I have bought Marburg, From The New World and Rhapsody back in the mid 80s. Their appeal somewhat faded over the years but still have them in the collection.

    Have not listened to any other though.
    Last edited by spacefreak; 05-20-2020 at 03:46 PM.
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  8. #8
    I seem to be that weird outlier with a lot of things and so it is with Pell Mell as well—Only a Star is my favorite of theirs. The “rocked-up classics” subgenre of prog got very old for me very quickly (though at least they deliver it with more energy and panache than, say, Ekseption), so an album of all originals was very welcome. It also has an excellent flow, each track seguing into the next in a naturalistic way. I was never too keen on their rather shrill vocals, though the high point for me across all of their albums has been Thomas Schmitt’s violin playing; he really is excellent. Still have not heard Moldau, which I understand was an archival release.
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  9. #9
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    Quote Originally Posted by Progbear View Post
    I seem to be that weird outlier with a lot of things and so it is with Pell Mell as well—Only a Star is my favorite of theirs. The “rocked-up classics” subgenre of prog got very old for me very quickly (though at least they deliver it with more energy and panache than, say, Ekseption), so an album of all originals was very welcome. It also has an excellent flow, each track seguing into the next in a naturalistic way. I was never too keen on their rather shrill vocals, though the high point for me across all of their albums has been Thomas Schmitt’s violin playing; he really is excellent. Still have not heard Moldau, which I understand was an archival release.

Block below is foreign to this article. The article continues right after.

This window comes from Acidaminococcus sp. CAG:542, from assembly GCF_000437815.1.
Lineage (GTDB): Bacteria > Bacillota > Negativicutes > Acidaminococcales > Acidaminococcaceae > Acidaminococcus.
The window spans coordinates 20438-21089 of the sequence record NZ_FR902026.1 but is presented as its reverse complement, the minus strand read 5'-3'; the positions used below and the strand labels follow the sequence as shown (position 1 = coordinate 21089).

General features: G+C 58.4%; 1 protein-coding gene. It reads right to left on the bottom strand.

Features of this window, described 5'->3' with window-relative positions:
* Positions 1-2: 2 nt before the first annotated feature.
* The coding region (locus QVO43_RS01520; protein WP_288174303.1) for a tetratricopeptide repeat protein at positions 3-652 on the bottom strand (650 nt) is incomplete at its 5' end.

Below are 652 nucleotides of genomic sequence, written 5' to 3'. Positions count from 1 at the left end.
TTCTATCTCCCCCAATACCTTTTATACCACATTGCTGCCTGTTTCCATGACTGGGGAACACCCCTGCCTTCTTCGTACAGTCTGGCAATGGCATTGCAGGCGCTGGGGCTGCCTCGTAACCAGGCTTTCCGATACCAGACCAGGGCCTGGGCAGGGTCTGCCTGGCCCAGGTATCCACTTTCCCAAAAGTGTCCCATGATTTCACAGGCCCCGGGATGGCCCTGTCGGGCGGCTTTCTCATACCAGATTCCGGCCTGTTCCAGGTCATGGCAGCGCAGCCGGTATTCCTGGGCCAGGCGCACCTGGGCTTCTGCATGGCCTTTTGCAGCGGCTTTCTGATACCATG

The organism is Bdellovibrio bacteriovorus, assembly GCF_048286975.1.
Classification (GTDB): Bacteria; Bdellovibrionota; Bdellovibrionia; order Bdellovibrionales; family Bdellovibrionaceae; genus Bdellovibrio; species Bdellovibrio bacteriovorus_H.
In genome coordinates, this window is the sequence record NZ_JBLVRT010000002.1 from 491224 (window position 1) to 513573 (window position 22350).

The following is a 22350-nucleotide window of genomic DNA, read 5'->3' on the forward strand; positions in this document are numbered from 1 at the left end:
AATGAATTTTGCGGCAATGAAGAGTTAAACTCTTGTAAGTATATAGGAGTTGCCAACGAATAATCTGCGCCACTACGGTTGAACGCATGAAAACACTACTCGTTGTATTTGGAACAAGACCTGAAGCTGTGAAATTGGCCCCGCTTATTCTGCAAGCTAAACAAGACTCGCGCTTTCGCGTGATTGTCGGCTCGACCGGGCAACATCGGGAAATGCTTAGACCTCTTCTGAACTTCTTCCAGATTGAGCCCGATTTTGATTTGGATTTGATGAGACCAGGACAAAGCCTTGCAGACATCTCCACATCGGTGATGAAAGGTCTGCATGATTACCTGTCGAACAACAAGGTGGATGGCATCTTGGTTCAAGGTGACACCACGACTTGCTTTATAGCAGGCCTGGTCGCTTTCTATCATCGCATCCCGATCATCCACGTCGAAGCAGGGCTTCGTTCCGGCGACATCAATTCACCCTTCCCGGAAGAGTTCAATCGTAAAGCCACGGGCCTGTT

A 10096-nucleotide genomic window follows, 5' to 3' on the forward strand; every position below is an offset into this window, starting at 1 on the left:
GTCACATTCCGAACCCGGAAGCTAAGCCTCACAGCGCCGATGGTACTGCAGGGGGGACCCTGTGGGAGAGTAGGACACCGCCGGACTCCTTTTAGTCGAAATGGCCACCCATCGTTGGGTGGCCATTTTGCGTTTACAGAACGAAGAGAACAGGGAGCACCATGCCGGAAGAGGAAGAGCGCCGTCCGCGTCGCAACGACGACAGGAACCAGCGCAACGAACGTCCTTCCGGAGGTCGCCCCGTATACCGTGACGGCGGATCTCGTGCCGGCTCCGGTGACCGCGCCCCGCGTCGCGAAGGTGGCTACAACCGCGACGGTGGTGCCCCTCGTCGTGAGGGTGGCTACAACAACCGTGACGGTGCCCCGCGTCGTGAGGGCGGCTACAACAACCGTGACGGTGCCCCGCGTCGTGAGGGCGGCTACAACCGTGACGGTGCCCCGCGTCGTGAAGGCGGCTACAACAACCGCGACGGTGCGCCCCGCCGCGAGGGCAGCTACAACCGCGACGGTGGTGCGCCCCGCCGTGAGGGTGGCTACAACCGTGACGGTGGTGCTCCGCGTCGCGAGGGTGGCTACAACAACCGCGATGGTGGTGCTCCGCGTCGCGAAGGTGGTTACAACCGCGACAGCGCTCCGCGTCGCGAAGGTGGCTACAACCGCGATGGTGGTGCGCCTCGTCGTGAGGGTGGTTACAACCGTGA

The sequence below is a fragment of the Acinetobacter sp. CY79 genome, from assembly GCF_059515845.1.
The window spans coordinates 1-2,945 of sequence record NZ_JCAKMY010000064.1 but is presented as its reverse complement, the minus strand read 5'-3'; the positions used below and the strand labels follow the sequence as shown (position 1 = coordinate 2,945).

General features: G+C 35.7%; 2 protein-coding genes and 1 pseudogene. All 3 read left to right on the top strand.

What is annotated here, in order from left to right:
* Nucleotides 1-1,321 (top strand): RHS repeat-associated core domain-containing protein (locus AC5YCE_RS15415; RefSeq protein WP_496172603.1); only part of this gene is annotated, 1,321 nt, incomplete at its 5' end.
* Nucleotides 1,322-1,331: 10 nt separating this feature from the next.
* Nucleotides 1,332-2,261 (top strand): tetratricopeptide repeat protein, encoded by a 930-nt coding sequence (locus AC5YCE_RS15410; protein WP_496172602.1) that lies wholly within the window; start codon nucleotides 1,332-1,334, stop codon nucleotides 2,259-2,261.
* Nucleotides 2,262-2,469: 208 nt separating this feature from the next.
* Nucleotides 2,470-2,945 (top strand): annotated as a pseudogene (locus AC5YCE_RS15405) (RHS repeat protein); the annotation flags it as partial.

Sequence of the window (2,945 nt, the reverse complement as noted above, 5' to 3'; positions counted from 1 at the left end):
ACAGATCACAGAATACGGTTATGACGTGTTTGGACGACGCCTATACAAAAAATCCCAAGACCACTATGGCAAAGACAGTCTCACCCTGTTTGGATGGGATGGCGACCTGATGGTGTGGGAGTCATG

Actually, Moldau seems more like the Pell Mell Thomas Schmitt going all Oldfield and recording an album almost on his own to advertise his new PM recording studio. The version of ”Moldau” heard on the album is a new recording and different (more synthetic) from the Marburg version. The whole first side of the album is ”rocked-up” and ”synthed-up” Smetana pieces, so it probably won't be for you. The second side is original instrumental material, ranging from pretty good to passable. There is far less violin on this than on the earlier albums. Sadly, Schmitt had to abandon the instrument completely later, beacuse of problems with his left hand.

    Yes, Only a Star has a great flow.

  10. #10
    From the New World still sounds like an ice-cold sauerkraut equivalent of P.F.M or Pell Mell's own faint cousins in East Germany, the clunkydodgy Electra. and I've still got my original vinyl of it.

    I sold my CDs of Marburg and Only a Star and can't say that I ever missed them much. With the cornucopia (no pun!) of creative rock music being produced in West Germany at the time, no wonder how they never seemed fully able to get on the "symph" train, although there were fine things happening with acts like Schicke-Führs-Fröhling, Trilogy, Sahara et al.
    "Improvisation is not an excuse for musical laziness" - Fred Frith